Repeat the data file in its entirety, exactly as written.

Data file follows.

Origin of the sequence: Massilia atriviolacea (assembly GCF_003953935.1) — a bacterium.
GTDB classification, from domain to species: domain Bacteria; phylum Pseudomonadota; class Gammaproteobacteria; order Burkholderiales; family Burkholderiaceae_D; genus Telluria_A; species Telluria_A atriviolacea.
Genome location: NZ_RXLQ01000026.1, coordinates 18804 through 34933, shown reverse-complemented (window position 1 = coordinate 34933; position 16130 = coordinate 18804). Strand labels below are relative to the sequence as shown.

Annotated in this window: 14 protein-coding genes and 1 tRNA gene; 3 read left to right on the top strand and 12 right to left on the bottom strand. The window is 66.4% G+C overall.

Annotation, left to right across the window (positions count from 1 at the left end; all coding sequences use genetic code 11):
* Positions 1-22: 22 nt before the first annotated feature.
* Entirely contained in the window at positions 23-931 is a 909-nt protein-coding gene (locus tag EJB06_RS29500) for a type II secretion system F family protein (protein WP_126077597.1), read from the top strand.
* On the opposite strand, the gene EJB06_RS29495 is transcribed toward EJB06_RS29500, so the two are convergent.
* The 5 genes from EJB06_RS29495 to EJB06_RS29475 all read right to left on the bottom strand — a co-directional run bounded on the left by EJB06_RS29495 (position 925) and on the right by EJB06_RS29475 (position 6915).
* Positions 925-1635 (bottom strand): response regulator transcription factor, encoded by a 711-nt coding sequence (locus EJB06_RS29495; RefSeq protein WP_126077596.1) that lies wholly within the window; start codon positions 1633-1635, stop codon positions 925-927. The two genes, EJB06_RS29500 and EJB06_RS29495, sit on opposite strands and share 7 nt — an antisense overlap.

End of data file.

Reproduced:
Origin of the sequence: Massilia atriviolacea (assembly GCF_003953935.1) — a bacterium.
GTDB classification, from domain to species: domain Bacteria; phylum Pseudomonadota; class Gammaproteobacteria; order Burkholderiales; family Burkholderiaceae_D; genus Telluria_A; species Telluria_A atriviolacea.
Genome location: NZ_RXLQ01000026.1, coordinates 18804 through 34933, shown reverse-complemented (window position 1 = coordinate 34933; position 16130 = coordinate 18804). Strand labels below are relative to the sequence as shown.

Annotated in this window: 14 protein-coding genes and 1 tRNA gene; 3 read left to right on the top strand and 12 right to left on the bottom strand. The window is 66.4% G+C overall.

Annotation, left to right across the window (positions count from 1 at the left end; all coding sequences use genetic code 11):
* Positions 1-22: 22 nt before the first annotated feature.
* Entirely contained in the window at positions 23-931 is a 909-nt protein-coding gene (locus tag EJB06_RS29500) for a type II secretion system F family protein (protein WP_126077597.1), read from the top strand.
* On the opposite strand, the gene EJB06_RS29495 is transcribed toward EJB06_RS29500, so the two are convergent.
* The 5 genes from EJB06_RS29495 to EJB06_RS29475 all read right to left on the bottom strand — a co-directional run bounded on the left by EJB06_RS29495 (position 925) and on the right by EJB06_RS29475 (position 6915).
* Positions 925-1635 (bottom strand): response regulator transcription factor, encoded by a 711-nt coding sequence (locus EJB06_RS29495; RefSeq protein WP_126077596.1) that lies wholly within the window; start codon positions 1633-1635, stop codon positions 925-927. The two genes, EJB06_RS29500 and EJB06_RS29495, sit on opposite strands and share 7 nt — an antisense overlap.